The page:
Teresa Gambaro claims Brisbane seat
The Liberal National Party’s (LNP) Teresa Gambaro has claimed victory after long-time Labor incumbent Arch Bevis conceded the loss of his Brisbane seat on Monday evening.Ms Gambaro paid tribute to Mr Bevis, 55, who earlier told AAP he had given up hope of retaining the federal seat he has held for 20 years."I think the seat has been declared now," Ms Gambaro told AAP.
WHAT makes a Muslim in Britain or America wake up and decide that he is no longer a Briton or American but an Islamic “soldier” fighting a holy war against the infidel? Part of it must be pull: the lure of jihadism. Part is presumably push: a feeling that he no longer belongs to the place where he lives. Either way, the results can be lethal. A chilling feature of the suicide video left by Mohammad Sidique Khan, the leader of the band that killed more than 50 people in London in July, 2005, was the homely Yorkshire accent in which he told his countrymen that “your” government is at war with “my people”.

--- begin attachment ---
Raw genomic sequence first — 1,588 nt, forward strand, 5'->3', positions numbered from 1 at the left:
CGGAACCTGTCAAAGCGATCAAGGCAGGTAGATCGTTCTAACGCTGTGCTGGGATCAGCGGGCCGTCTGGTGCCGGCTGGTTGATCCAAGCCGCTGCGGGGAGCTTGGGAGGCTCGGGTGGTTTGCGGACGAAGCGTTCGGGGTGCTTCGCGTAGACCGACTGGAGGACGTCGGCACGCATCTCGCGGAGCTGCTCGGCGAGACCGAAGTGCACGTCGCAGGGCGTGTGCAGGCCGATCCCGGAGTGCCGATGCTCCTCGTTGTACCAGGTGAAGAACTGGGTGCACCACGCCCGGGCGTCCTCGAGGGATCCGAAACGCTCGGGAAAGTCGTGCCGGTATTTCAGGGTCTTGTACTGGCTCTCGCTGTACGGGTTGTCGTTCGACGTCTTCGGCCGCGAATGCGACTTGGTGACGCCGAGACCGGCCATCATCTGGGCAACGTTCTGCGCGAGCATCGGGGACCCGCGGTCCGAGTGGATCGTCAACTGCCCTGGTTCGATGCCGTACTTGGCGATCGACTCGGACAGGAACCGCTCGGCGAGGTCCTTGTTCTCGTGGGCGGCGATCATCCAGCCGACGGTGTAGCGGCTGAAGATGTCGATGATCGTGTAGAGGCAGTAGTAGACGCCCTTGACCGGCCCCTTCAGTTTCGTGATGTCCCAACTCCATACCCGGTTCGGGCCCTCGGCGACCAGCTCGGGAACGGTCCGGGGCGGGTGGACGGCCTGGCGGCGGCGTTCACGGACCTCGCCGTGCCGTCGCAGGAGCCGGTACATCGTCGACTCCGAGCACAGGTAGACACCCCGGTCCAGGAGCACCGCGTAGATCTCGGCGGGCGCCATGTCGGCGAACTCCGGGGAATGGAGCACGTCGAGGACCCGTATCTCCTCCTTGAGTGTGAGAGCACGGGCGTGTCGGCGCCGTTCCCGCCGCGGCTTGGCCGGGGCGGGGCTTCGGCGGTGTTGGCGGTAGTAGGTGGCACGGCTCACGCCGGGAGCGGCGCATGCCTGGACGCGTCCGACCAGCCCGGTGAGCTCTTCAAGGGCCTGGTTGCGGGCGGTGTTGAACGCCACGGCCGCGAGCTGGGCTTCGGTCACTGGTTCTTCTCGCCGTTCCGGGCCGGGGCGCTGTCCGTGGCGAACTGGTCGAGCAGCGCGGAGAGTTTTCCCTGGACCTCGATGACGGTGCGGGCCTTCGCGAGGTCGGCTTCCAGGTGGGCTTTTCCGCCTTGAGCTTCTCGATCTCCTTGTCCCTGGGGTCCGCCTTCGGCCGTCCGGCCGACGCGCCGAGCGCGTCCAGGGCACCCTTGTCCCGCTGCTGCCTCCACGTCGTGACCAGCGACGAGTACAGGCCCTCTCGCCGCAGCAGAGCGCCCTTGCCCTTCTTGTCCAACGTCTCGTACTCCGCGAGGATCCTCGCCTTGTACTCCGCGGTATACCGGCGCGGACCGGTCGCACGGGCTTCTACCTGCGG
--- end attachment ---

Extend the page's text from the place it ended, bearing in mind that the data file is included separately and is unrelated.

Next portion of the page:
For a while America seemed less vulnerable than Europe to home-grown jihadism. The Pew Research Centre reported three years ago that most Muslim Americans were “largely assimilated, happy with their lives… and decidedly American in their outlook, values and attitudes.” Since then it has become clear that American Muslims can be converted to terrorism too. Nidal Malik Hassan, born in America and an army major, killed 13 of his comrades in a shooting spree at Fort Hood. Faisal Shahzad, a legal immigrant, tried to set off a car bomb in Times Square. But something about America—the fact that it is a nation of immigrants, perhaps, or its greater religiosity, or the separation of church and state, or the opportunities to rise—still seems to make it an easier place than Europe for Muslims to feel accepted and at home.
Lexington: Build that mosque | The Economist
Reforming the state: Radical Britain | The Economist
OF ALL the politicians elected to high office in the West in the past few years, David Cameron seemed the least revolutionary. There was certainly none of the thrill of Barack Obama’s elevation. Even set against his peers in Europe, Mr Cameron seemed to offer less disruptive élan than Nicolas Sarkozy and a less intriguingly ruthless career than Angela Merkel. Here was a pragmatic toff, claiming the centre ground back from a Labour Party that had lost its vim. When Mr Cameron failed to win the election outright in May and had to share power with Nick Clegg’s Liberal Democrats, many feared a government as underwhelming as his election campaign.Yet within its first 100 days the Con-Lib coalition has emerged as a radical force. For the first time since Margaret Thatcher handbagged the world in 1979, Britain looks like the West’s test-tube (see article). It is daring again—not always in a good way but in one that